Writing to a friend (Part 1)

by | Feb 2, 2020

Why would you bother –

with any of it, with any of it at all –

with nowhere to lay your head –

with it spinning like a ball.

You say “I’m doing fine,”

when I know that it’s not true – 

You write to your mother and tell her –

“I always think of you.”

 

What else to say except “don’t worry –

I’m always getting by.”

When no one gives you space to breathe –

why would they, even try.

From dossing down inside a church –

with a pillow and not much more –

and the aching legs, arthritis knees –

to bruise the polished floor.

 

Then out you go to the next day – 

and look in vain and roam –

to sign the forms that rank you –

to find a place called Home.

And people ask their questions –

not to you, behind your back –

misguided, misplaced charity –

and all the things they claim you lack.

 

Woe that your waining contribution –

they ask themselves, “Where is it?” –

as if you don’t question it yourself –

like a country you don’t visit.

Most of the time, you tell yourself –

“I’m fine to get around.”

Other than wanting to just disappear –

no trace, no note, no sound.

 

Some work was organised, you said –

the hope of cash in hand –

and then the snide resistance –

flowed like blood let through the land.

Authorities, in settings magnified –

the anodyne alarm –

are, like loud hailers at a protest march –

turned up to do you harm.

 

Your friends, new, old, the ones you left –

resistant to your verse –

the lunatic assemblies –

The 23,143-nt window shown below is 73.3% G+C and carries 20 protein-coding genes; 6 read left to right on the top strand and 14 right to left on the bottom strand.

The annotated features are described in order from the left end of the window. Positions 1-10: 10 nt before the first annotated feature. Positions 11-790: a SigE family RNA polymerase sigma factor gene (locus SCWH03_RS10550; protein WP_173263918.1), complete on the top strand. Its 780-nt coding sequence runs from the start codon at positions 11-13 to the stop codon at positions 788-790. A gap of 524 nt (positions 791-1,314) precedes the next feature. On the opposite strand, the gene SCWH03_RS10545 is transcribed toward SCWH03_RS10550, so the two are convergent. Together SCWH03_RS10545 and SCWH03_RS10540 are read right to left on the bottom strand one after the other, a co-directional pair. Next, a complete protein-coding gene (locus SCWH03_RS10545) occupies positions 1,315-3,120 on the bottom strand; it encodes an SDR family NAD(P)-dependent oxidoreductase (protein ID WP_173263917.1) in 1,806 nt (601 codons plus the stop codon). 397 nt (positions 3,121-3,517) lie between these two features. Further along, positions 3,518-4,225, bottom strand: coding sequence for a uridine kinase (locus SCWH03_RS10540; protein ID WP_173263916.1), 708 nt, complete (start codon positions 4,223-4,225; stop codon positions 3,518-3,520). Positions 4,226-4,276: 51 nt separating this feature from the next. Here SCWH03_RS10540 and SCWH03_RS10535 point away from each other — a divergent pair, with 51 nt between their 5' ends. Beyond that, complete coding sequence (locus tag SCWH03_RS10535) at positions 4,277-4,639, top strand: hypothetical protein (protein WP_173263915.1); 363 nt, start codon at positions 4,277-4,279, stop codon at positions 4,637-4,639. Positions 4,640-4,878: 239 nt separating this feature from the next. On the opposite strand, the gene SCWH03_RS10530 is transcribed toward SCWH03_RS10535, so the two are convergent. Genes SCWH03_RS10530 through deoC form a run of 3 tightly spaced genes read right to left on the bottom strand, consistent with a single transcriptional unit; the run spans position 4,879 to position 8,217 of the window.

trying to wash away the curse.

Members of the public –

behind the uniformed pavilion –

give thanks to have no chance –

less than one chance in a million.

 

They’re having bets these commissars –

these keepers of the flame –

float the odds on reprobation –

while they rally to your shame.

Your head peaks over parapets –

as you wonder what comes next –

and head bowed as expected –

so as not to sound perplexed.

 

When giving in seems justified –

to prove the doubters right.

“We knew all along,” they say,

that you weren’t up for the fight.

As if they’d ever know –

from their safe position’s seat –

from their leather and their fabrics –

tied in bundles at their feet.

 

The gates of Eden, locked at night –

keeps you peering in, in hope –

just in case the guards have left a key –

or even just a rope.

And given half a chance, to claim –

what birth has given preference –

who wouldn’t take it, in both hands –

to give us all a reference.

 

The education, learning –

they used to call it school –

the place to prepare your papers –

to prove you’re not a fool.

You never got to have it –

they never got to hear you –

as conformity is sanctified –

in the direction they would steer you.

 

© copyright – Stephen Newman 2020